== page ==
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Be bright and jovial 'mong your guests to-night.
Muft lave our honours in these flattering ftreams;
Difguifing what they are.
You must leave this.
MACB. O, full of fcorpions is my mind, dear
Thou know'ft, that Banquo, and his Fleance lives. LADY M. But in them nature's copy's not eterne.'
4 remembrance. ] is here employed as a quadrifyllable. So, in Twelfth-Night:
And lafting in her fad remembrance." STEEVENS.
Prefent him eminence, ] i. e. do him the highest honours.
Unfafe the while, that we
Muft lave our honours in thefe flattering ftreams;
And make our faces vizards to our hearts,
Difguifing what they are. .] The fenfe of this paffage (though clouded by metaphor, and perhaps by omiffion) appears to be as follows: It is a fure fign that our royalty is unfafe, when it muft defcend to flattery, and stoop to diffimulation.
And yet I cannot help fuppofing (from the hemiftich, unfafe the while that we) fome words to be wanting which originally rendered the fentiment lefs obfcure. Shakspeare might have written
Unfafe the while it is for us, that we &c.
By a different arrangement in the old copy, the prefent hemiftich, indeed, is avoided; but, in my opinion, to the disadvantage of the other lines. See former editions. STEEVENS.
nature's copy's not eterne. ] The copy, the lease, by which they hold their lives from nature, has its time of termination li mited. JOHNSON.
Eterne for eternal is often ufed by Chaucer. So, in The Knight's Tale, Mr. Tyrwhitt's edit. v. 1305:
MACB. There's comfort yet, they are affailable; Then be thou jocund: Ere the bat hath flown His cloifter'd flight; ere, to black Hecate's fum
The fhard-borne beetle, with his drowsy hums,
O cruel goddes, that governe
"This world with binding of your word eterne,
"And writen in the table of athamant
"You parlement and your eterne grant." STEEVENS.
Dr. Johnson's interpretation is fupported by a fubfequent paffage in this play:
and our high-plac'd Macbeth
"Shall live the leafe of nature, pay his breath .
To time and mortal cuftom."
Again, by our author's 13th Sonnet:
So fhould that beauty which you hold in leafe,
Find no determination."
I once thought that by "Nature's copy" &c. our author meant (to ufe a Scriptural phrafe) man, as formed after the Deity, though not, like him, immortal. So, in King Henry VIII:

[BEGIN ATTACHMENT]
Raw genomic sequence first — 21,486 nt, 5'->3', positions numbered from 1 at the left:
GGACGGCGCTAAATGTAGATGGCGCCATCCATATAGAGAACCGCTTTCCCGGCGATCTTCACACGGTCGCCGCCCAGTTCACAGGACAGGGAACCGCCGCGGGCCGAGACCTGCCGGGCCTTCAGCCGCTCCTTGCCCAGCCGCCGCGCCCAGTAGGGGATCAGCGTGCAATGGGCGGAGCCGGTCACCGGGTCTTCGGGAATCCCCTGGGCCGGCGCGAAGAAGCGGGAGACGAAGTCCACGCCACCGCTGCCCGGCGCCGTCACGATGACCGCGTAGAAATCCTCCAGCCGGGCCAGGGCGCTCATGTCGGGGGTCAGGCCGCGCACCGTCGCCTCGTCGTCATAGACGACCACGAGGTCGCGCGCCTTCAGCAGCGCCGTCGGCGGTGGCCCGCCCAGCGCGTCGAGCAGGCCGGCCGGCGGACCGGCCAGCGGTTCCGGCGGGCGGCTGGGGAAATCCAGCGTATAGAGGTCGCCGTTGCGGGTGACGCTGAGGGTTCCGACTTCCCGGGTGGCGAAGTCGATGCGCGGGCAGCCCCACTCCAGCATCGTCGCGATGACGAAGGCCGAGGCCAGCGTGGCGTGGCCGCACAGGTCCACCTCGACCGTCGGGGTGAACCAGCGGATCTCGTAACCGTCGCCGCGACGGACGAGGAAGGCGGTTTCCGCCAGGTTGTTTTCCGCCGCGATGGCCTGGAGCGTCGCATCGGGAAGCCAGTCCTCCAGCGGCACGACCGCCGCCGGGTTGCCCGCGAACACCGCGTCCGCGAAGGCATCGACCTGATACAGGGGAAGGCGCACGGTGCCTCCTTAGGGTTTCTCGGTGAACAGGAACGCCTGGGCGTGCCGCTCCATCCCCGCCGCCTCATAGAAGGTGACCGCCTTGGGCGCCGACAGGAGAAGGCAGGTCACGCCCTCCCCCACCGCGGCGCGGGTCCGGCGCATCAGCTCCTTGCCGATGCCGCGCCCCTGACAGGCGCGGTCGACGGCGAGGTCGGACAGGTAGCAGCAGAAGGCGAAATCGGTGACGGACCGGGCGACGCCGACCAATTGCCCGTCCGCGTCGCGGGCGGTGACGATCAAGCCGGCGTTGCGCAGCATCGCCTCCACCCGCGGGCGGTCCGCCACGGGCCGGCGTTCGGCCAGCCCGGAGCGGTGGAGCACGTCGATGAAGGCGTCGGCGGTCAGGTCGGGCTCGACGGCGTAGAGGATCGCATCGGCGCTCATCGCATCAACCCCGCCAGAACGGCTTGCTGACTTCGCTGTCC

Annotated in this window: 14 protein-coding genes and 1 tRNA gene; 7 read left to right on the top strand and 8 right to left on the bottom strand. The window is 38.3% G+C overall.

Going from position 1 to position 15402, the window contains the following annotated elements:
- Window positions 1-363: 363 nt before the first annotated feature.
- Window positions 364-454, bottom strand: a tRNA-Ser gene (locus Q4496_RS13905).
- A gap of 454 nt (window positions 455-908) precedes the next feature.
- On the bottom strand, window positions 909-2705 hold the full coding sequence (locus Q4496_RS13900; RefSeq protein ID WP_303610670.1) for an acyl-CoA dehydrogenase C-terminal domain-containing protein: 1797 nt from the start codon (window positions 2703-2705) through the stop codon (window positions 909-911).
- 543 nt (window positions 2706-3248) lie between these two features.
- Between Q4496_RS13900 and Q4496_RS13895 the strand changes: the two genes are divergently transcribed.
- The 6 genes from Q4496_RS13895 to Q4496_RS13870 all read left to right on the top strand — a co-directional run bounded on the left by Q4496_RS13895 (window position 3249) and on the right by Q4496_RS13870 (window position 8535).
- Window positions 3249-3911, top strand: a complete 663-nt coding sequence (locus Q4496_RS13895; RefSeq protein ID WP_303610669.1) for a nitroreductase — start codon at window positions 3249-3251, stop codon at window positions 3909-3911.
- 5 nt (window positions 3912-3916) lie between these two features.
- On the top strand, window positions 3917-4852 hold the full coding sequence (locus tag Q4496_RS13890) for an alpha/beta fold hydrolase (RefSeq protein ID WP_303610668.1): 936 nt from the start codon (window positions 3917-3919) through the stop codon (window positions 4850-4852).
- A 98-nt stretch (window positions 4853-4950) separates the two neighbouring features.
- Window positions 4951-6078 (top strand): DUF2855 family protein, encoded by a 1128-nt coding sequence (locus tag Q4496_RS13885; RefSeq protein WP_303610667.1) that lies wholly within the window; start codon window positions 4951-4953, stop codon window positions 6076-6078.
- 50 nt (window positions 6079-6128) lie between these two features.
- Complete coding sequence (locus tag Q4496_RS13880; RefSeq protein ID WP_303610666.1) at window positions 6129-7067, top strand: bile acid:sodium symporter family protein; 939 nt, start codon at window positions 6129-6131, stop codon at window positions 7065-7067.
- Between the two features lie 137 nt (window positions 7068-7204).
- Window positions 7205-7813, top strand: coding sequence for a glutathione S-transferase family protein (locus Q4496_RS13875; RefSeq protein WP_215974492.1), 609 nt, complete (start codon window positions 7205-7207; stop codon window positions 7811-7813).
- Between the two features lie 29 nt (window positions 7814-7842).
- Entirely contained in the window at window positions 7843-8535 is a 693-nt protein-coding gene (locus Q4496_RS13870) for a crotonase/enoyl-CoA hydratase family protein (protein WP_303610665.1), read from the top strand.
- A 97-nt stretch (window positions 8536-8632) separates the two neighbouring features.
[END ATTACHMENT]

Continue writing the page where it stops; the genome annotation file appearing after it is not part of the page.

how fhall man,
"The image of his maker, hope to thrive by't?"
but, (as Mr. M. Mafon obferves,) in fupport of Dr. Johnfon's expla nation, we find that Macbeth in his next fpeech but one, alluding to the intended murder of Banquo and Fleance, fays,
Cancel and tear to pieces that great bond
That keeps me pale.
Mr. M. Mafon, however, adds, that by nature's copy," Shakspeare might only mean-the human form divine. STEEVENS.
The allufion is to an eftate for lives held by copy of court-roll. It is clear, from numberlefs allufions of the fame kind, that Shakfpeare had been an attorney's clerk. RITSON.
His cloifter'd flight;] The bats wheeling round the dim cloisters of Queen's College Cambridge, have frequently impreffed on me the fingular propriety of this original epithet. STEEVENS. Bats are often feen flying round cloisters, in the dusk of the evening, for a confiderable length of time.
9 The hard-borne beetle,] i. e. the beetle hatched in clefts of wood. So, in Antony and Cleopatra:
They are his hards, and he their beetle.".
Hath rung night's yawning peal, there fhall be done Sors. A deed of dreadful note.
The hard-borne beetle is the beetle borne along the air by its Shards or fealy wings. From a paffage in Gower De Confeffione Amantis, it appears that hards fignified Scales:
"She figh, her thought, a dragon tho,
"Whole Scherdes fhynen as the fonne." 1. 6. fol. 138.
and hence the upper or outward wings of the beetle were called Jhards, they being of a Scaly fubftance. To have an outward pair
of wings of a fcaly hard nefs, ferving as integuments to a filmy pair beneath them, is the characteristick of the beetle kind.
Ben Jonson, in his Sad Shepherd, says:*
The fcaly beetles with their habergeons,
"That make a humming murmur as they fly."
In Cymbeline, Shakspeare applies this epithet again to the beetle : we find
"The Sharded beetle in a fafer hold
"Than is the full-wing'd eagle.
Here there is a manifeft oppofition intended between the wings and flight of the infect and the bird. The beetle, whofe Sharded i wings can but juft raise him above the ground, is often in a ftate of greater fecurity than the vaft-winged eagle that can foar to any height.